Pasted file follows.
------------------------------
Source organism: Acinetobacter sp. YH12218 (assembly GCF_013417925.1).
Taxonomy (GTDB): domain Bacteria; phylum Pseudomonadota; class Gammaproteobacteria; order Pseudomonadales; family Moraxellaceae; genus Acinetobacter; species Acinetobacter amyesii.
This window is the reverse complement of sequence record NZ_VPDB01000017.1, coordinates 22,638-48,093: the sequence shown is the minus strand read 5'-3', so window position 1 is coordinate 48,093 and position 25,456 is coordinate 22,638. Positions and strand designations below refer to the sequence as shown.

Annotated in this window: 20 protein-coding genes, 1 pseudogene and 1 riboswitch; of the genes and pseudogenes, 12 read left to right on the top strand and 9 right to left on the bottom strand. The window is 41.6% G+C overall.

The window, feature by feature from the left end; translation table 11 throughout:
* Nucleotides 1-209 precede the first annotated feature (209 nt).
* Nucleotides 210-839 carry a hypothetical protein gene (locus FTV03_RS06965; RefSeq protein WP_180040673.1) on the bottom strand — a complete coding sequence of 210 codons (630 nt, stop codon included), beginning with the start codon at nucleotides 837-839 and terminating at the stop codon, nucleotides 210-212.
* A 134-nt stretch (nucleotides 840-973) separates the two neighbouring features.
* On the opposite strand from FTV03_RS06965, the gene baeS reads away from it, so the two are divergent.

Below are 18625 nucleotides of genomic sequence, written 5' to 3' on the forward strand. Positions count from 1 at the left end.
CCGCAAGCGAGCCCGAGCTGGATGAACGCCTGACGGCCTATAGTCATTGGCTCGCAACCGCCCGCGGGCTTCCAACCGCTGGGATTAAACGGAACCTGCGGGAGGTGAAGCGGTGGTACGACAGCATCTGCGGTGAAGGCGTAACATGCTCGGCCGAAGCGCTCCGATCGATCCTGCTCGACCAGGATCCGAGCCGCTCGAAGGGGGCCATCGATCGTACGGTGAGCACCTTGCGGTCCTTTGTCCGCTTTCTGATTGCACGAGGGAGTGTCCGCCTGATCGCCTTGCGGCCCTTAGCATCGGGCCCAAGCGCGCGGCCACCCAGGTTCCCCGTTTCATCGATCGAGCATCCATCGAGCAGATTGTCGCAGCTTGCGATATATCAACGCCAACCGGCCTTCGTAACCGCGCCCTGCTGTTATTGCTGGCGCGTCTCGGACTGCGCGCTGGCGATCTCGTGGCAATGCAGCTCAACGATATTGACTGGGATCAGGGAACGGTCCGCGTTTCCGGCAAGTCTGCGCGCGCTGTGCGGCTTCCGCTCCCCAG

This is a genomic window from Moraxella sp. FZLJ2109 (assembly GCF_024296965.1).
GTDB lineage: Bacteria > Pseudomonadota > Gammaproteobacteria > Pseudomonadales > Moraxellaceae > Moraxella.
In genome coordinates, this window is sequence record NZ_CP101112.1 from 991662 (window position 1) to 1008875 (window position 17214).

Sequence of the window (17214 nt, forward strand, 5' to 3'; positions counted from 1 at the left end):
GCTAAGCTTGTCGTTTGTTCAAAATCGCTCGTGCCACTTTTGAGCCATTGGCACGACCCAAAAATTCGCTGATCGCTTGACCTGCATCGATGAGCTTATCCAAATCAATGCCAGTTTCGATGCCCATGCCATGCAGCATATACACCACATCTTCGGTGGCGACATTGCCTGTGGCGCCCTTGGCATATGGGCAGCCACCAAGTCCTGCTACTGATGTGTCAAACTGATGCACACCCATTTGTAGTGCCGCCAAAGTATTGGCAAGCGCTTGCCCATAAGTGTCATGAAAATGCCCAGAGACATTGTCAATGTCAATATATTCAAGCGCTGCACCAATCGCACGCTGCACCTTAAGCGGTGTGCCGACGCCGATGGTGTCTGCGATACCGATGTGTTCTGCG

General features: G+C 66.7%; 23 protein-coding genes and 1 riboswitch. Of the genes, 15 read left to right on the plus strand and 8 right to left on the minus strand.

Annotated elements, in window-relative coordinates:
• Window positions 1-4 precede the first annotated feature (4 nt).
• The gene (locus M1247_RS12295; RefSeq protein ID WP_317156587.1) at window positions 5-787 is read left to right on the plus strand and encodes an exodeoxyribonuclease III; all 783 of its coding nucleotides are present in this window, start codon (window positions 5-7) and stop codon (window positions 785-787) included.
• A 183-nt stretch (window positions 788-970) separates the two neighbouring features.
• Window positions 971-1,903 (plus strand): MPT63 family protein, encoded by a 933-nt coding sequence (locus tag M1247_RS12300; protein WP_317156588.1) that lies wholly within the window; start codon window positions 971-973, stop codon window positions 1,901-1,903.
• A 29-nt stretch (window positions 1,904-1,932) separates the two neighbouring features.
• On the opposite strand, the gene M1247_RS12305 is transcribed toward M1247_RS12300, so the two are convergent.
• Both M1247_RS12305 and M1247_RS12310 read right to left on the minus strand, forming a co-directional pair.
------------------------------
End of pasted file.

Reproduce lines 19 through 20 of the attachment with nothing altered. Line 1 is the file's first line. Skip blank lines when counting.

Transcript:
• Window positions 1-4 precede the first annotated feature (4 nt).
• The gene (locus M1247_RS12295; RefSeq protein ID WP_317156587.1) at window positions 5-787 is read left to right on the plus strand and encodes an exodeoxyribonuclease III; all 783 of its coding nucleotides are present in this window, start codon (window positions 5-7) and stop codon (window positions 785-787) included.